That “Same Old Story”

14 12 2010

Well, here we are again… It’s less than two weeks before Christmas and this week most pastors are preparing to share that “same old story” from Luke 2.  Every year it’s the same thing… How can I tell this story in a new or creative way? How can I keep my congregation from tuning me out since they have heard this story so many times?

I want you to remember something: It’s a marvelous story! Don’t worry about how to present this story in a new or creative way because it is wonderful just the way it is!  It’s most amazing story in history and without it we would still be wandering in darkness.

This Sunday I’m preaching Luke 2:1-7.  During the course of my study for the message I began to think about explaining to my church the necessity of the incarnation. 

We know that ever since the moment mankind fell in the Garden that we have been storing up wrath for ourselves.  This is because God is completely Just.  As R.C. Sproul says, we have committed “cosmic treason” against God by setting ourselves upon His throne.  This means that if there is to be reconciliation between us and God then our sin debt must be paid. But how?

In the Old Testament we see the foreshadowing of what needed to take place: the shedding of blood.  However, the blood of bulls and goats is insufficient to pay for our sins (cf. Heb. 10:4).  In order for payment to be sufficient for God’s justice, the sacrifice had to be perfect.

Well, what about an Angel? Couldn’t God have sent forth an Angel to live in perfect obedience?  This is problematic for several reasons, but some of the main issues are this: Angels are created beings unable to withstand the full wrath of God that had to be poured out.  Also, an Angel is neither God nor man and therefore could not mediate between us.  And of course the sacrifice must be willing, otherwise God’s justice would be compromised. 

All that to say, if there was to be reconciliation between God and man, here are the requirements of the Sacrifice:

  1. The Sacrifice must have the capacity to perfectly obey God’s Law. (To make right what went wrong in Eden)
  2. The Sacrifice must have the ability to relate to God and man for reconciliation. (100% God and 100% Man)
  3. The sacrifice must have the capacity to withstand the full weight of God’s wrath without being annihilated into oblivion. (again, God’s justice demands payment for our sin)
  4. The Sacrifice must be willing.

The standards are such that for all eternity only ONE can fulfill all.  Only One took on flesh and blood, and bones and guts to perfectly obey God’s Law.  Only One withstood the full weight of God’s wrath during the crucifixion. Only One was willing to do His Father’s will.

His name is Jesus.  God sent His Son into the world for the sake of His people and His glory.  He didn’t wrap His gift to us in pretty Christmas paper, He wrapped in flesh and blood.  He didn’t lay it under a pretty Christmas tree in a warm cozy mansion.  He came to the manger.

Praise God, this story will never get old…

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Just do ministry like Jesus?

30 03 2010

Saw another article today that said if you want to know how to do ministry, just read the Gospels and do ministry like Jesus.

Now, I think I understand where the person is coming from, and on the surface that seems like such a Gospel centered statement. However, I want to quote a few lines from the book Preaching with Bold Assurance by Hershael York and Bert Decker…

Frankly, we are never told to preach like Jesus and probably shouldn’t try.  While that sentence may shock and make you wonder why we would make such a strange statement, allow me to explain.  Certainly we should emulate many elements of Jesus’ preaching: His passion, his high view of Scripture, his confrontation and application, and his tendency to force a decision of acceptance or rejection.  But on the other hand, we must admit that Jesus, as the sovereign Creator of the universe, had intents, information, and abilities that we do not have.” (pg. 15)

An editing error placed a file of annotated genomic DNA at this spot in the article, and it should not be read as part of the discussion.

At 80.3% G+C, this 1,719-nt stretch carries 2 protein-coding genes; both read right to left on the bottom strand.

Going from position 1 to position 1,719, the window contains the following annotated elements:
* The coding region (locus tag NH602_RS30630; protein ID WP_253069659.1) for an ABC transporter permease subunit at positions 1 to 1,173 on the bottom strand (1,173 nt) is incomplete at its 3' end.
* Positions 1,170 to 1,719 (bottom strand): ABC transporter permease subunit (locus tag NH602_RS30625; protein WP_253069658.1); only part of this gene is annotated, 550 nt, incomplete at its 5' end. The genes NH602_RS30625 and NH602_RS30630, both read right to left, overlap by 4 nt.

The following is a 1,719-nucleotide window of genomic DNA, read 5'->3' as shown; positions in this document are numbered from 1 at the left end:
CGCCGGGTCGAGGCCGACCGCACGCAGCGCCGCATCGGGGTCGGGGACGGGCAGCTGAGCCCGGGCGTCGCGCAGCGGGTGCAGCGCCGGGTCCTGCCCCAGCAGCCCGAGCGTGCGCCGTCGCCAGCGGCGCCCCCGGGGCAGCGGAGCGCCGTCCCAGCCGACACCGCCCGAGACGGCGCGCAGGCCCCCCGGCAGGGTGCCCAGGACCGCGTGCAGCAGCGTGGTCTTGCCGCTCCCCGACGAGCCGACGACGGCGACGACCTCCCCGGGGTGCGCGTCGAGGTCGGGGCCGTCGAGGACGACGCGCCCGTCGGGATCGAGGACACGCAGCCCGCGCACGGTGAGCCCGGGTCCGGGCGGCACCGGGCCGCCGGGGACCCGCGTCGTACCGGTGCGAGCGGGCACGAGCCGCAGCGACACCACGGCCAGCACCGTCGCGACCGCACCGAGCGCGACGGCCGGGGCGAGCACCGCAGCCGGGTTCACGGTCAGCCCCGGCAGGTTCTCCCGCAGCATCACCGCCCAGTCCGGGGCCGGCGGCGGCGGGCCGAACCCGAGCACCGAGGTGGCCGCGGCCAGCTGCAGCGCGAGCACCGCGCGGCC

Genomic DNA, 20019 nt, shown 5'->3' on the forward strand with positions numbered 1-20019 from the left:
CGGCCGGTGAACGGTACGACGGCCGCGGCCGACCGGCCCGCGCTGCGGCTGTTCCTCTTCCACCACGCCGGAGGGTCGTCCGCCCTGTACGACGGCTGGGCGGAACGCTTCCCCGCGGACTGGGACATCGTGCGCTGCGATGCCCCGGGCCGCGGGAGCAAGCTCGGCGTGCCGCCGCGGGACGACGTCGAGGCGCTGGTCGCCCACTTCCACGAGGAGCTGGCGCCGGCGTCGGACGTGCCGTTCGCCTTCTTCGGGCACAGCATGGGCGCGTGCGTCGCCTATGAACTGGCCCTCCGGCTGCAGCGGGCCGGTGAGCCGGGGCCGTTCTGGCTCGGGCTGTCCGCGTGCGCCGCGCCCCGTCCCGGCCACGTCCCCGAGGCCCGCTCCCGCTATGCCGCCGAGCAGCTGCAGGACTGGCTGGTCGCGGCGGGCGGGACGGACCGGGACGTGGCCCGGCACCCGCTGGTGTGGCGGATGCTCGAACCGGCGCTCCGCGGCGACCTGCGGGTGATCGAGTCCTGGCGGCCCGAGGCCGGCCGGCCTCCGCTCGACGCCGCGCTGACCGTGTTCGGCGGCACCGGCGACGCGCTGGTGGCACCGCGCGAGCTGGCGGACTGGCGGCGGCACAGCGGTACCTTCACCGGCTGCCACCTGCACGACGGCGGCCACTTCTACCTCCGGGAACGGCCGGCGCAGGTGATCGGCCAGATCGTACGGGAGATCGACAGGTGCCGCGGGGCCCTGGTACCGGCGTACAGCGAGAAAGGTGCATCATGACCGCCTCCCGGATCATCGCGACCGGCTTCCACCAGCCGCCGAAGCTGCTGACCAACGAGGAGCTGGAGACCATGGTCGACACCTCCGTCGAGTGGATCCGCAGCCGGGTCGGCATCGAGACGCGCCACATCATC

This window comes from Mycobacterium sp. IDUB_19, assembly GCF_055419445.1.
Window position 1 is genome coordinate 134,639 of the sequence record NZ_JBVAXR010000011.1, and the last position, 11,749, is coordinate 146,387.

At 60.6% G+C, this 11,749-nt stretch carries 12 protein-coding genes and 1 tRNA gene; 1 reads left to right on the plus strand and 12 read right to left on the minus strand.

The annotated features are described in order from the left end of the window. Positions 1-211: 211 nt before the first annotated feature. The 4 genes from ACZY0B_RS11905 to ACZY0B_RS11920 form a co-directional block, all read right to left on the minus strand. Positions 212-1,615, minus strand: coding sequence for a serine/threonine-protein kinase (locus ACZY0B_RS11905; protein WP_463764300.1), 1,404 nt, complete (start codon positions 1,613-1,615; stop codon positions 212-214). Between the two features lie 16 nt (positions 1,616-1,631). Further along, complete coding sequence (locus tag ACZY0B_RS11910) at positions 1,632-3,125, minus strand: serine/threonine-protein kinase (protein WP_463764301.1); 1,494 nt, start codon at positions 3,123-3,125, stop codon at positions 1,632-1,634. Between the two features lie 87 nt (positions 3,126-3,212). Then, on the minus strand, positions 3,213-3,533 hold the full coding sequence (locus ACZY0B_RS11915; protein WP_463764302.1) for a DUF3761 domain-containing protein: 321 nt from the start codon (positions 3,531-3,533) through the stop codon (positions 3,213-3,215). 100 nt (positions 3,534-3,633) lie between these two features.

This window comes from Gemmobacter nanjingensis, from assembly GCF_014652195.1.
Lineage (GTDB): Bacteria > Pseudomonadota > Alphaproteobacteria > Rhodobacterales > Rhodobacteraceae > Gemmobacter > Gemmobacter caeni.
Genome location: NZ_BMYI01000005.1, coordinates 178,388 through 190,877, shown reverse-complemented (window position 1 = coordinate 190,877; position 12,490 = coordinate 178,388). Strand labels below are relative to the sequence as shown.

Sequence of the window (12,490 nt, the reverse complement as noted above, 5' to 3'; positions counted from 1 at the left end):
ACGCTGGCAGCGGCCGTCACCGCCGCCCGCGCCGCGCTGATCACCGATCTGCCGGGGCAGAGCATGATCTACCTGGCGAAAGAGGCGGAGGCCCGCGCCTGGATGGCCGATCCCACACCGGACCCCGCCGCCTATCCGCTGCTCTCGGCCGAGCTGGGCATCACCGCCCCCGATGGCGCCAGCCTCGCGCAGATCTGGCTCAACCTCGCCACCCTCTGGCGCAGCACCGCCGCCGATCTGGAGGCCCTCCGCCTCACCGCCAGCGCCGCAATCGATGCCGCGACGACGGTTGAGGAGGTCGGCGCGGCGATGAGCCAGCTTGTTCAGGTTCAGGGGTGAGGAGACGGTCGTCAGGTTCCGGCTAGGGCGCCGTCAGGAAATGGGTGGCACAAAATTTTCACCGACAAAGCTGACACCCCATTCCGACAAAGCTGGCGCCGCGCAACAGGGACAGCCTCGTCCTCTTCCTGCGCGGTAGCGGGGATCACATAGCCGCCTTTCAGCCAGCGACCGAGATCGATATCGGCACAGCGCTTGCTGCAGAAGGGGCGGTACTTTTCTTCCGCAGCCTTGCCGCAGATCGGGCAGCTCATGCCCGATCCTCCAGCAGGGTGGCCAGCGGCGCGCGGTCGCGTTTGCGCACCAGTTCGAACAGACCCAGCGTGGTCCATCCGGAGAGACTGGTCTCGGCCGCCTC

So, my point here is that I think we should use the ministry of Jesus to set our foundation for ministry…BUT, we can’t be Jesus because we are fallen.

York and Decker go on to say (concerning the woman at the well) “Now, first of all, none of us can know such intimate details about the sins of people we just met, and even if we could, it probably would not be best to use such knowledge! After all, we are sinners just like they. Should we witness to others because Jesus witnessed? Absolutely! Should we follow his methodology? No! We can find certain elements in his witness that must be in ours, but we can also find elements that are the sole province of the Son of God and cannot be emulated.” (pg. 16)

The point is, we are called to be like Christ, not be Christ. There are two dangers in wanting to be Christ.  1st is even if you have the right motivations, you are setting yourself up for failure.  2nd You are setting yourself for a huge temptation to be like God, which just so happens to be the reason mankind fell (Gen. 3:5).

So where do we get our models for ministry? The Bible! I’m not saying we don’t use Scripture. Not only can we use the Bible, but we MUST use the Bible! My point is just to caution you to not fall prey to a works based mentality for ministry. In other words, “if i just do ministry just like Jesus, i’ll succeed.”  Trust Christ for direction, but don’t crucify yourself for your disciples…Your blood can’t save them.





How serious is God about sin in our lives?

17 12 2009

Last night I had one of those nights in Youth Ministry where you just want to give up! And it was my fault.  First of all I failed to set up my media presentations until after service had started (while the students where eating)! Secondly, and most important, I totally neglected to pray for and give credible attention to studying my message.  Needless to say it all felt like a train wreck.

When I woke up this morning I begin to think about Joshua and the Israelites.  After the fall of Jericho Joshua had his sights set on the city of Ai, a smaller and weaker city than Jericho.  The men of Israel told Joshua they would only need a small force to defeat the men of Ai, but instead the Isrealites were embarrassed and their hearts were like water as they fled Ai defeated. When Joshua sought God’s face it was revelaed to him that there was sin in the camp as Achan had disobeyed God’s command and took some spoil from the fall of Jericho.

How serious is God about sin? Look at Joshua 7:24-25